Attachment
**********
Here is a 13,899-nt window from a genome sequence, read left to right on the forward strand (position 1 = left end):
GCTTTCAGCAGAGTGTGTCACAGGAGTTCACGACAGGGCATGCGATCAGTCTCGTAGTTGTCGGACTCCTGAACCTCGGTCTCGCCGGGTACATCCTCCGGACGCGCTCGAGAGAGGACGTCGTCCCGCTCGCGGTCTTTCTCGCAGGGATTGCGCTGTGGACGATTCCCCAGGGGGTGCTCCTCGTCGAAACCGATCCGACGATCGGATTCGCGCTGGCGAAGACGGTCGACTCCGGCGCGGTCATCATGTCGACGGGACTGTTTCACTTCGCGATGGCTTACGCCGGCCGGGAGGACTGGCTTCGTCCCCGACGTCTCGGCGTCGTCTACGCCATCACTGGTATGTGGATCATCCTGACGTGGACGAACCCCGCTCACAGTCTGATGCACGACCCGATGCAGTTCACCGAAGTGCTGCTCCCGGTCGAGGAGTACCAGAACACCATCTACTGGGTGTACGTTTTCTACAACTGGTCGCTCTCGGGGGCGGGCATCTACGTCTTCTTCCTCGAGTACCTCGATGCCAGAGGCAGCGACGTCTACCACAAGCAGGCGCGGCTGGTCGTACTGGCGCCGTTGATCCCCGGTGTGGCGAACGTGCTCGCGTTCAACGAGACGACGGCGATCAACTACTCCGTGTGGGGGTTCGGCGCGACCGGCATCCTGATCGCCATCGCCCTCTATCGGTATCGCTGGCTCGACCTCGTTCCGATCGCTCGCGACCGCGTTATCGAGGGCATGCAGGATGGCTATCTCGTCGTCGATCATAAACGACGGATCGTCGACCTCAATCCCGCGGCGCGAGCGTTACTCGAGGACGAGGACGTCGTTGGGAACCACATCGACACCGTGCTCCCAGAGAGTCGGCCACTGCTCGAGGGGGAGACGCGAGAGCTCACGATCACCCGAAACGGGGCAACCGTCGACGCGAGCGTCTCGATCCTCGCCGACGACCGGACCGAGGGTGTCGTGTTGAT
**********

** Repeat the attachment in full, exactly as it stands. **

Here is a 13,899-nt window from a genome sequence, read left to right on the forward strand (position 1 = left end):
GCTTTCAGCAGAGTGTGTCACAGGAGTTCACGACAGGGCATGCGATCAGTCTCGTAGTTGTCGGACTCCTGAACCTCGGTCTCGCCGGGTACATCCTCCGGACGCGCTCGAGAGAGGACGTCGTCCCGCTCGCGGTCTTTCTCGCAGGGATTGCGCTGTGGACGATTCCCCAGGGGGTGCTCCTCGTCGAAACCGATCCGACGATCGGATTCGCGCTGGCGAAGACGGTCGACTCCGGCGCGGTCATCATGTCGACGGGACTGTTTCACTTCGCGATGGCTTACGCCGGCCGGGAGGACTGGCTTCGTCCCCGACGTCTCGGCGTCGTCTACGCCATCACTGGTATGTGGATCATCCTGACGTGGACGAACCCCGCTCACAGTCTGATGCACGACCCGATGCAGTTCACCGAAGTGCTGCTCCCGGTCGAGGAGTACCAGAACACCATCTACTGGGTGTACGTTTTCTACAACTGGTCGCTCTCGGGGGCGGGCATCTACGTCTTCTTCCTCGAGTACCTCGATGCCAGAGGCAGCGACGTCTACCACAAGCAGGCGCGGCTGGTCGTACTGGCGCCGTTGATCCCCGGTGTGGCGAACGTGCTCGCGTTCAACGAGACGACGGCGATCAACTACTCCGTGTGGGGGTTCGGCGCGACCGGCATCCTGATCGCCATCGCCCTCTATCGGTATCGCTGGCTCGACCTCGTTCCGATCGCTCGCGACCGCGTTATCGAGGGCATGCAGGATGGCTATCTCGTCGTCGATCATAAACGACGGATCGTCGACCTCAATCCCGCGGCGCGAGCGTTACTCGAGGACGAGGACGTCGTTGGGAACCACATCGACACCGTGCTCCCAGAGAGTCGGCCACTGCTCGAGGGGGAGACGCGAGAGCTCACGATCACCCGAAACGGGGCAACCGTCGACGCGAGCGTCTCGATCCTCGCCGACGACCGGACCGAGGGTGTCGTGTTGAT